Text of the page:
Billy Wagner is the award-winning sommelier and owner of the starred Berlin restaurant Nobelhart & Schmutzig. To complement his “brutally local” cuisine, he presents one of the most unusual drinks menus in Germany: Amongst the 900 items you will find only beverages which Wagner himself finds interesting, whether that’s a natural wine from the Jura region, an organic Lambrusco from Emilia-Romagna, a pear-cider or a beer brewed by Trappist monks. For him, the Josephinenhütte glasses are a development of the rich diversity, through which he shows his favorite choices of drinks. A conversation about the triad interplay of wine, glass and taste.
Billy Wagner, is wine a good medium for communication?
Absolutely. Wine drinkers talk to each other, they exchange values. People come to us because they want to connect through the wine. Other restaurants choose their wine list with the aim of providing the best for their guests. We do the opposite: we challenge them. The superficial drinker will not have a good time at our restaurant.
You only serve wines which aren’t mainstream, and less popular flavors such as sour or bitter are included on the menu. Do you feel as though this may sometimes be too much for your guests?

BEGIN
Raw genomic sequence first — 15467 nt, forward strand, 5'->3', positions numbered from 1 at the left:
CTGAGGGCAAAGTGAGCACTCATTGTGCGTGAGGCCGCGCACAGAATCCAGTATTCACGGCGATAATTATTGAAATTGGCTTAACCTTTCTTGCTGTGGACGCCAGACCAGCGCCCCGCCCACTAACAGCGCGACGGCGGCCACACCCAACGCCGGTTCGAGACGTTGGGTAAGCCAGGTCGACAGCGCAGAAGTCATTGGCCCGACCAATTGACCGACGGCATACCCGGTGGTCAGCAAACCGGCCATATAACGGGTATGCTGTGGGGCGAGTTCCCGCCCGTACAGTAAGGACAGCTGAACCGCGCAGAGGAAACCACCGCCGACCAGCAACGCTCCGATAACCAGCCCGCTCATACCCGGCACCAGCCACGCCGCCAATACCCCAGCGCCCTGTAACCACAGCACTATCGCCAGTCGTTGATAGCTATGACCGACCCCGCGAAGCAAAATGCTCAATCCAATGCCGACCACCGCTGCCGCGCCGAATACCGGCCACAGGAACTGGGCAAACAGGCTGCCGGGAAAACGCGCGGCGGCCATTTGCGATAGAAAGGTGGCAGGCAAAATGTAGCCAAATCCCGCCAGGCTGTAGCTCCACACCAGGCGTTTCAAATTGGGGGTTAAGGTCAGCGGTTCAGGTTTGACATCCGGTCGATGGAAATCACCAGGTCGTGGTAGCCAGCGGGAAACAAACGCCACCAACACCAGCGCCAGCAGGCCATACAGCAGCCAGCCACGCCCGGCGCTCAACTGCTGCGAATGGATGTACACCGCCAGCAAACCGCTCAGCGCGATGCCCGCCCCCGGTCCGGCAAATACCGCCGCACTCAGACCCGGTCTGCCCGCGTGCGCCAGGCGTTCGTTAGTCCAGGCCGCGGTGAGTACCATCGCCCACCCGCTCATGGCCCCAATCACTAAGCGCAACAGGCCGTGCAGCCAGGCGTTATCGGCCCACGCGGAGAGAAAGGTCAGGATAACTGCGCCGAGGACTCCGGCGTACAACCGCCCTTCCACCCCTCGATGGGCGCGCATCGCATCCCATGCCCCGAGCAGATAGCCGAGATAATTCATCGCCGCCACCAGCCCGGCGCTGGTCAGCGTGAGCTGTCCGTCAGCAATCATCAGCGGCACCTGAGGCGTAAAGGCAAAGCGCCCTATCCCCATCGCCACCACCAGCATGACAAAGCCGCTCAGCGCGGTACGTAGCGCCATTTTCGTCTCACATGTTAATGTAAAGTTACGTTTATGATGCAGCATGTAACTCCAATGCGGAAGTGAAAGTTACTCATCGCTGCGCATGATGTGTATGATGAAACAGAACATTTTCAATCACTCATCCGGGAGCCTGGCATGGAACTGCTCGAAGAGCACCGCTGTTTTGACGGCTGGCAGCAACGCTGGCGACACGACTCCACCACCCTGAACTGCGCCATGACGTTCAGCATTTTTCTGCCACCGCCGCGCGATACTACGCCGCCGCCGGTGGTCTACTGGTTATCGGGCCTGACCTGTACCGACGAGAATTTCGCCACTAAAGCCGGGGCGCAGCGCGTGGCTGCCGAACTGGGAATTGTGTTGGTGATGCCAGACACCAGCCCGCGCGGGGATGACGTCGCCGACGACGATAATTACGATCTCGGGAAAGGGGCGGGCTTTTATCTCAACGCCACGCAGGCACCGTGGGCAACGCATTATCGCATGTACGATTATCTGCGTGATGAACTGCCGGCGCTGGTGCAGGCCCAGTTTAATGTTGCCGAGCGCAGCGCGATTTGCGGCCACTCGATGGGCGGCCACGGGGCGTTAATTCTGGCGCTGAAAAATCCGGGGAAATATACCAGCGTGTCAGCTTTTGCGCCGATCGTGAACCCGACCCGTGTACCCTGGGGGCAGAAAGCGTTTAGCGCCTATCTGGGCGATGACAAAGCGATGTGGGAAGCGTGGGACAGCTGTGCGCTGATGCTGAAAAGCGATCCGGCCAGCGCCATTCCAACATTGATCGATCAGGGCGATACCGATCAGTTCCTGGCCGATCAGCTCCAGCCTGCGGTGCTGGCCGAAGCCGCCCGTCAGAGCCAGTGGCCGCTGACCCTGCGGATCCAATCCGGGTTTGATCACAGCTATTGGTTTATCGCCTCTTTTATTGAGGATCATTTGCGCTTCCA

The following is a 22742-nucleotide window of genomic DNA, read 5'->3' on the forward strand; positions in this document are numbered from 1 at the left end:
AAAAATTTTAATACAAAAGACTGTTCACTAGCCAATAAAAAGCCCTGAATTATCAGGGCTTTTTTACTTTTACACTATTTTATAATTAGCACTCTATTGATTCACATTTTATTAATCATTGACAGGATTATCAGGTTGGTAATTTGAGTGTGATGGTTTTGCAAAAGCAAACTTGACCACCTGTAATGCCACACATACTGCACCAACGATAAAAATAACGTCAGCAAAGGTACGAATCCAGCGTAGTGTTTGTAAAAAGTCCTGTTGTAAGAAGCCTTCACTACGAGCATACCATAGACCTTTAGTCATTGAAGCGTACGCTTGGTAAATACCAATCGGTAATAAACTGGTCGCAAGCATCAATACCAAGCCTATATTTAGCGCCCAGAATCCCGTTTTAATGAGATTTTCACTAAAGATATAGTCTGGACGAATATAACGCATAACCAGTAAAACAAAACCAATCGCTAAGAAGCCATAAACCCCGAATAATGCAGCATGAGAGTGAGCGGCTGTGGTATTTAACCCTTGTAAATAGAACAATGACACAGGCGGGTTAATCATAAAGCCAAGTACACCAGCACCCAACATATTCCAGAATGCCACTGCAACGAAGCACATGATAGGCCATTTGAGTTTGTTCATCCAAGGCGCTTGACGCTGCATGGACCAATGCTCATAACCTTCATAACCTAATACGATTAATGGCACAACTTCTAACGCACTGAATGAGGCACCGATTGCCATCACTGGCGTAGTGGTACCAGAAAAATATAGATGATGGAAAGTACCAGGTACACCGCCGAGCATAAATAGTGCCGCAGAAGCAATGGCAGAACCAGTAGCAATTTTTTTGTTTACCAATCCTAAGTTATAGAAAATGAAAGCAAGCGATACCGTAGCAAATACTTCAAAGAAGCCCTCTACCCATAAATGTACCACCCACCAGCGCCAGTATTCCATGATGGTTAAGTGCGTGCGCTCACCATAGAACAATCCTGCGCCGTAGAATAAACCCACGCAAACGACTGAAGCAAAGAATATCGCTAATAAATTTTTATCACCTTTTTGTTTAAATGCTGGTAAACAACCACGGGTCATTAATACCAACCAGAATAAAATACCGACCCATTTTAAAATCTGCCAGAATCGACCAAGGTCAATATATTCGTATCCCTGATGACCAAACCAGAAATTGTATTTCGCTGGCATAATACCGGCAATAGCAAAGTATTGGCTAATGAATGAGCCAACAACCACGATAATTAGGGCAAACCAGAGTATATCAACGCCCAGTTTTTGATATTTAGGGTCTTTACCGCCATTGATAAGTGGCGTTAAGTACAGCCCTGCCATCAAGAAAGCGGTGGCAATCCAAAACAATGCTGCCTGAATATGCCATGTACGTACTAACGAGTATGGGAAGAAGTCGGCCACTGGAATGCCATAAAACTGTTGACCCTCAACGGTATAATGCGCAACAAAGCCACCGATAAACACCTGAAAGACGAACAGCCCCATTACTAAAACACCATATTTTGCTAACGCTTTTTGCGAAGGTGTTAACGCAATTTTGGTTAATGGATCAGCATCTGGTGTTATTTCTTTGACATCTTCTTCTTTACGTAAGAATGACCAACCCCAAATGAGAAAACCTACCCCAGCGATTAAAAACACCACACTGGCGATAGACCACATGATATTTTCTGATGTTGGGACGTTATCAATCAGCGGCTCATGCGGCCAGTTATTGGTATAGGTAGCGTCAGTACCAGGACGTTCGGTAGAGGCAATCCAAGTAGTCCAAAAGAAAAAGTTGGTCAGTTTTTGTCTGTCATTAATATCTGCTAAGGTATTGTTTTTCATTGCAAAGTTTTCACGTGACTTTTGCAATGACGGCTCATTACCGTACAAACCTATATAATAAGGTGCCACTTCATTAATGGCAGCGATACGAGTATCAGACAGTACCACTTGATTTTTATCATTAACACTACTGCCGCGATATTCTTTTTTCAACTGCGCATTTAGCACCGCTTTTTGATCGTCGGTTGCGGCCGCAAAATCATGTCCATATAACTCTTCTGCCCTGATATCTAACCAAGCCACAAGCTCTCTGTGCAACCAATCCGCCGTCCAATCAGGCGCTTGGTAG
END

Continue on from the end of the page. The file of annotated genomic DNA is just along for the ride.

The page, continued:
Our cuisine demands a certain kind of wine and many people have a very limited imagination when it comes to tasting. They believe that red wine always has to be heavy, white wine has to be fruity, light and ice-cold. There is nothing in-between. If I have this sort of guest, I try to match this profile of taste – but with wines from our cellar. The guest will get a wine he likes, even if it doesn’t match the food. The concept that the wine always has to match the food is wrong, it’s more important that you drink the wine you like.
You could make it easier for yourself and put a Pinot Grigio on your menu, a wine many people like. Why do you not offer one?
It is difficult to find a good Pinot Grigio that we also like. Pinot Grigio is a type of grape that often comes across as very agreeable. Nicely juicy, with an emphasis on fruitiness. And this defines a sort of beat which I find boring. I actually consider myself to be better than this kind of wine. I also don’t want people to drink poison, alcohol which resulted from a lack of time. They can do that 364 days a year. But we serve something different.
Your restaurant also lives for the details, such as the designer-coats for the smokers who are banished to stand outside, or the soap in the lavatories which smells of the spices used in the southern German black pudding specialty “red sausage”. What qualities must a glass have to match your high expectations of a perfect restaurant?
The first requirement is that the wine must be presented in the best way possible. But I also consider the sensation of touching the glass to be important. The empty glass should already initiate feelings through sight and touch, just like the surface of a table, a plate or a napkin. The glass must be an all around sensory experience.
Holding a hand-blown glass, such as this one, by Josephinenhütte: how does it compare to an industrially manifactured glass?